I believe Rev. 14:14-16 build on Rev. 14:8 and speak of the judgment and removal of Babylon the great, which will apparently be progressively destroyed throughout the second half of Daniel's 70th week. (We'll discuss this point as we discuss the judgment of Babylon under Rev. 16:17-19; 17:1-19:3.) See Jer. 51:33; Joel 3:13. Joel 3:13 says, "Put in the sickle, for the harvest is ripe. Come, tread, for the wine press is full; The vats overflow, for their wickedness is great." Revelation 14:14-16 probably build on the first sentence of Joel 3:13, and Rev. 14:17-20 probably build on Joel 3:13. With the words "the hour to reap has come" (Rev. 14:15), compare the words of Rev. 14:7, "the hour of His judgment has come." (On the use of the word "hour," see under Rev. 14:7.)]] (16) And He who sat on the cloud swung His sickle over the earth; and the earth was reaped. [[First Christ judges and removes Babylon the great harlot through Antichrist and his followers (Rev. 17:12-18), then He judges and removes Antichrist and his forces after gathering them to Armageddon at the end of Daniel's 70th week (Rev. 16:12-16; 19:19-21). I believe these next verses (14:17-20) deal with this judgment of Antichrist and his forces. The gathering of the grapes of the vine of the earth corresponds with the gathering of Antichrist and his forces to Armageddon. The treading of the grapes in the winepress of the wrath of God corresponds with Christ's judgment and destruction of Antichrist and his forces pictured in Rev. 19:17-21.]] (17) And another angel came out of the temple which is in heaven, and he also had a sharp sickle. [This sharp sickle is used in the judging of God's enemies, as is the sharp sickle of 14:14-16.] (18) And another angel, the one who has power over fire, came out from the altar [Revelation 8:5 shows that the altar in heaven has fire on it (speaking of the sacrificial altar, not the golden altar before the throne [cf. Rev. 8:3-5; 6:9, 10; and 16:7]). The fire goes with the judgment of God (cf., e.g., Dan. 7:9-11; Rev. 8:5; 2 Thess. 1:7; Heb. 10:27; and 12:29).]; and he called with a loud voice to him who had the sharp sickle, saying, 'Put in your sharp sickle, and gather the clusters from the vine of the earth [This "vine of the earth" can be contrasted with the vine of God/heaven, which embraces God's people (cf. John 15:1). On the gathering of Rev. 14:18, 19, see under 14:16, 20.], because her grapes are ripe.' (19) And the angel swung his sickle to the earth, and gathered the clusters from the vine of the earth, and threw them into the great wine press of the wrath of God. [On God's end-time judgment being pictured as treading grapes in a wine press, see above under Rev. 14:15, 16; see on Rev. 19:15 in this paper (with the cross-reference to "The Mid-Week Rapture" noted at Rev. 19:11); and see Jer. 25:30.] (20) And the wine press was trodden outside the city, and blood came out from the wine press, up to the horses' bridles, for a distance of two hundred miles." [["The city" is Jerusalem, but Jerusalem is probably used here in a symbolic, fuller sense than just the literal city (even as Babylon is used in a symbolic, fuller sense in the book of Revelation). The cities of Jerusalem and Babylon, and the kingdoms that go with these capital cities, are contrasted in the book of Revelation. Every person must make a choice for one city/kingdom, or the other. Outside of Jerusalem God's judgment will fall. On being "outside" the city of Jerusalem, compare Rev. 22:15.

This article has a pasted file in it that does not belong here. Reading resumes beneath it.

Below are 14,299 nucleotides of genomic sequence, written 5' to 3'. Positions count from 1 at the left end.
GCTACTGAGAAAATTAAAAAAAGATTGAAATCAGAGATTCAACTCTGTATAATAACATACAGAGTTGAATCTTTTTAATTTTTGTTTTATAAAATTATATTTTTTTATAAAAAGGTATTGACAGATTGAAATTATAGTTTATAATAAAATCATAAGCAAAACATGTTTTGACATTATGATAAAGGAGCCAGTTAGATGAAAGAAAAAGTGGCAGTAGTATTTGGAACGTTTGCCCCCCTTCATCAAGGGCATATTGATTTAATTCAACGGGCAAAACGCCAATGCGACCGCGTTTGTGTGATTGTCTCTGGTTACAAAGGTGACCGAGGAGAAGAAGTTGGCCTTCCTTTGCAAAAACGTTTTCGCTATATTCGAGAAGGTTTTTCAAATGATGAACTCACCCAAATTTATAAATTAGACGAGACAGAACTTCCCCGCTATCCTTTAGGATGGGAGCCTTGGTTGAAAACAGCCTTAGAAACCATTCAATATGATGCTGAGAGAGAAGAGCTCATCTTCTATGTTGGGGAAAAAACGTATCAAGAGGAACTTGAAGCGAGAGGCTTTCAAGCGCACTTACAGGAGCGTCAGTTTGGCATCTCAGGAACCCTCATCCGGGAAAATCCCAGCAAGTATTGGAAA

"Two hundred miles" could be understood in a literal sense, but (in the Greek) it apparently is a symbolic number; this is a common view in the commentaries. On symbolic numbers in the book of Revelation, see the section at the beginning of the discussion of Revelation Chapter 21 in my paper on Revelation chapters 20-22, and see under Rev. 21:16, 17 in that paper. As in Rev. 21:16, 17, the translation of the NASB here in 14:20 obscures the symbolic number by its translation. In the margin of Rev. 14:20 the NASB has, "lit[erally] sixteen hundred stadia; a stadion was approx[imately] 600 feet." The NIV has, "for a distance of 1,600 stadia"; the NKJV has, "for one thousand six hundred furlongs." The number four can function as a symbol for the world/worldwide (cf., e.g., the four corners of the earth [Rev. 7:1; 20:8] and the four winds [Dan. 7:2; 8:8; 11:4; Jer. 49:36; Matt. 24:31; and Mark 13:27]). Four times four multiplied by a hundred is apparently used here in a symbolic sense that speaks of the worldwide judgment of God outside of Jerusalem. For one thing, we could think of the judgment and removal of every person living on the earth who has worshiped Antichrist and taken his mark.